"Ciclozone has become an addiction that I absolutely love" - Scott Davies
"Every time I ride I learn something new about myself and my limits. It’s not just about fitness it’s about changing your mindset. You can do it!"Read post
Hi, welcome to my blog – hopefully it will be inspiring to those of you coming back from an accident or injury. Me? I’m coming back from both!
First off, a little bit of background…
I suppose I’m classed as middle aged (46), married with older teenage children. I’m fairly fit - or I was - and, in normal times, I’d exercise around five times a week and walk 6-7 miles a day. I also have a fairly sedate job as a graphic designer so am sitting at my desk A LOT!
Back in 2006 I was a keen netballer – right until I dislocated my left knee cap. Fast forward 13 years, 2 full marathons, 7 half marathons, miles and miles of training, a decision to purchase a cocker spaniel and many dislocations and pain later – I finally got my operation to correct it scheduled for March 2020.
However, in the run up to my operation, I was involved in a rear end shunt to my car, resulting in whiplash and lower back injuries. This immediately put a stop to any gym sessions, my dog walking and, more importantly, my beloved indoor cycling sessions. Then, just as I was beginning to feel like I could get back in the saddle after the car accident - I wanted to build up the muscles in my thighs before the op - lockdown hit, closing the gyms and cancelling my operation!
Hobbling on through the summer, walking the dog and trying to keep myself fit (I’m most definitely NOT an outdoor cyclist so this was off the cards), I just had to sit and wait for my knee operation to be rescheduled. July came and I received the call that the operation was back on for 4 August. But on re-evaluation of my x-rays and scans, they decided that rather than a relatively straightforward arthroscopy, I now needed knee re-alignment surgery – a Tibial Tubercle Osteotomy – as my knee cap was no longer sitting where it should be in my leg.
This procedure involves breaking the top part of my shin, moving it across and down to move the tendon that would then pull the kneecap back into place, and fixing it with screws. Along with this, I also had a partial medial patellofemoral ligament reconstruction, which basically means they pulled the ligament at the bottom of my thigh over to hold the kneecap in place where it belongs as, over time, the ligament had stretched to accommodate the wonky position of the knee cap.
Yes, it’s all as vile as it sounds!
I was discharged from hospital in a full leg brace which, given I’m not gifted with Elle McPherson legs, stretched from hip to ankle, locked in a straight position and crutches.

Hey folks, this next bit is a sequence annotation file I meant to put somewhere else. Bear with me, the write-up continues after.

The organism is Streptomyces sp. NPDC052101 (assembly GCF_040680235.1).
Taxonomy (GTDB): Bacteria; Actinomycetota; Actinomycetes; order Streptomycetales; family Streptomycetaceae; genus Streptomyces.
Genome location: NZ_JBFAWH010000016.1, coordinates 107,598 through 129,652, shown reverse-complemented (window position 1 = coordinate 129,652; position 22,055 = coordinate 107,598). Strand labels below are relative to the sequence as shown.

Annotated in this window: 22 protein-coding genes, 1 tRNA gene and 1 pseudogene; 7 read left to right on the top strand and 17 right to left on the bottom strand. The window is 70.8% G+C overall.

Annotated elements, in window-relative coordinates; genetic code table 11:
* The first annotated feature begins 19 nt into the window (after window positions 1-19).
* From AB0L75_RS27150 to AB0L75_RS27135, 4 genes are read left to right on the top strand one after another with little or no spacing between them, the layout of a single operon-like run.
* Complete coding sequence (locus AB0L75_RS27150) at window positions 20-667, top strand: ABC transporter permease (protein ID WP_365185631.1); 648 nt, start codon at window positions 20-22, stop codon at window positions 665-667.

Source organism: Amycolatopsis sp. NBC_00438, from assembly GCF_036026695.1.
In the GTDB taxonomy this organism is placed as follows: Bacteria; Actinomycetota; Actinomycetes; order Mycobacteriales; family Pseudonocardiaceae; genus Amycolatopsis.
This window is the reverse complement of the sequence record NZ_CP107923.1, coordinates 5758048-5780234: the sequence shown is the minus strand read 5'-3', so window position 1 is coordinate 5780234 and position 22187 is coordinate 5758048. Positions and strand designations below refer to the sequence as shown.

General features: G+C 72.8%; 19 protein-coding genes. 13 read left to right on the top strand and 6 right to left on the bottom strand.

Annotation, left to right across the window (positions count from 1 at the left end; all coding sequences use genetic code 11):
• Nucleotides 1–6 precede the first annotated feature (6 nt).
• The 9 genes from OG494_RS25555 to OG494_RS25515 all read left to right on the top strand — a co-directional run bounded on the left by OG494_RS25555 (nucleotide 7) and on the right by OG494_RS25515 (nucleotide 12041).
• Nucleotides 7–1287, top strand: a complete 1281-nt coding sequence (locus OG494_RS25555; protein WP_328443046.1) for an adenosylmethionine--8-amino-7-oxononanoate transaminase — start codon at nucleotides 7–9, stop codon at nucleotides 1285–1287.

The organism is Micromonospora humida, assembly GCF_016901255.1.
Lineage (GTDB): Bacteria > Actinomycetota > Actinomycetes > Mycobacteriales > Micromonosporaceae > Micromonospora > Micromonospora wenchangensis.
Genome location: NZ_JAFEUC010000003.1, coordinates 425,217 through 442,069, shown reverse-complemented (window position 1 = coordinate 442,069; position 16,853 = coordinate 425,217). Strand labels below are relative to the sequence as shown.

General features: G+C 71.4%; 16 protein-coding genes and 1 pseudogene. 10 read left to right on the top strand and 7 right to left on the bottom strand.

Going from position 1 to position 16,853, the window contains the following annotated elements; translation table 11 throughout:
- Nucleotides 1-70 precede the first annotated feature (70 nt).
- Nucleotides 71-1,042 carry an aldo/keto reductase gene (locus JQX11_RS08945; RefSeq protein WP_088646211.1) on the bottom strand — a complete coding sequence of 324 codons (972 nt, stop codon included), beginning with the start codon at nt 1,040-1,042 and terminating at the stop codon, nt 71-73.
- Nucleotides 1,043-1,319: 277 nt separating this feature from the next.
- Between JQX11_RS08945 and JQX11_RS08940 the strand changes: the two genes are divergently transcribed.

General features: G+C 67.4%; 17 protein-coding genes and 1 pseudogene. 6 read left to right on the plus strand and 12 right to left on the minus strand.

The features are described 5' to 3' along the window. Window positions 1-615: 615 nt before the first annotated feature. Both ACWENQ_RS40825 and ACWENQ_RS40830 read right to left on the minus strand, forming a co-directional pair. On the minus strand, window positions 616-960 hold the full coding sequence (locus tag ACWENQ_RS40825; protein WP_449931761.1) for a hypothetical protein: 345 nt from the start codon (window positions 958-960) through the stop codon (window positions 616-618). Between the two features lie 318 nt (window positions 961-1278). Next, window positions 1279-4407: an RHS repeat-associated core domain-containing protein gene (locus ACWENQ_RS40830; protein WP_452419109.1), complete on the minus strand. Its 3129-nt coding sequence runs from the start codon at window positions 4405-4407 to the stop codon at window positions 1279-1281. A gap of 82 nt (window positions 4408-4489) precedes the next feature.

I’ve never felt pain like it! Off my head on painkillers, I spent most of the first week home crying and sleeping – never knowing if I’d ever bend my leg again, let alone get back on a bike. But after a week of crying and feeling sorry for myself, I got my head around the fact that the best person to help me was myself!
Being encouraged to lie down and drag your foot up and down the bed to bend your knee is soul destroying – imagine having taken part in indoor cycling and running marathons for the last 12 years, to only be able to bend your leg to 10 degrees… I never thought for one second I’d be back on the bike within 6 months - and given I couldn’t lie down properly either because of the cumbersome leg brace (which I had to wear 24 hours a day!), my back injury from the car accident also started to play up - thank goodness for codeine!
Physio was slow – and if it hadn’t been for my private physio, who knows what stage I’d be at right now - but she encouraged me to start using gym equipment (gently) again and a friend lent me an old exercise bike to get the movement back in my knee. It was at this point I knew I wanted to be back in the saddle properly as quickly as I could! My consultant (at 4 months) allowed me to do pilates and yoga sessions to strengthen my core but discouraged lunges, squats and anything too weight bearing.
At this point I still had next to no muscle in my thigh and my legs looked so odd - the difference in my thigh muscles was hilarious - one looked like it belonged to me, the other looked like it belonged on a 100 year old lady - but I was determined though, and hard work got me to the point that I felt I could manage a light indoor cycling session again – but with who and how to take part when the gyms were still closed?
First off, I needed a bike, with a weighted wheel at least. Good old Groupon and their persistent emails to the rescue. Having been a participant in Darren’s classes (founder of CicloZone) over the years, I’d seen CicloZone updates appear on my Facebook news feed and was intrigued… could this be the answer I was looking for? Well here I am, and I'm looking forward to sharing my experiences with you over the coming weeks. I'm more than ready now to get (back) into the zone...!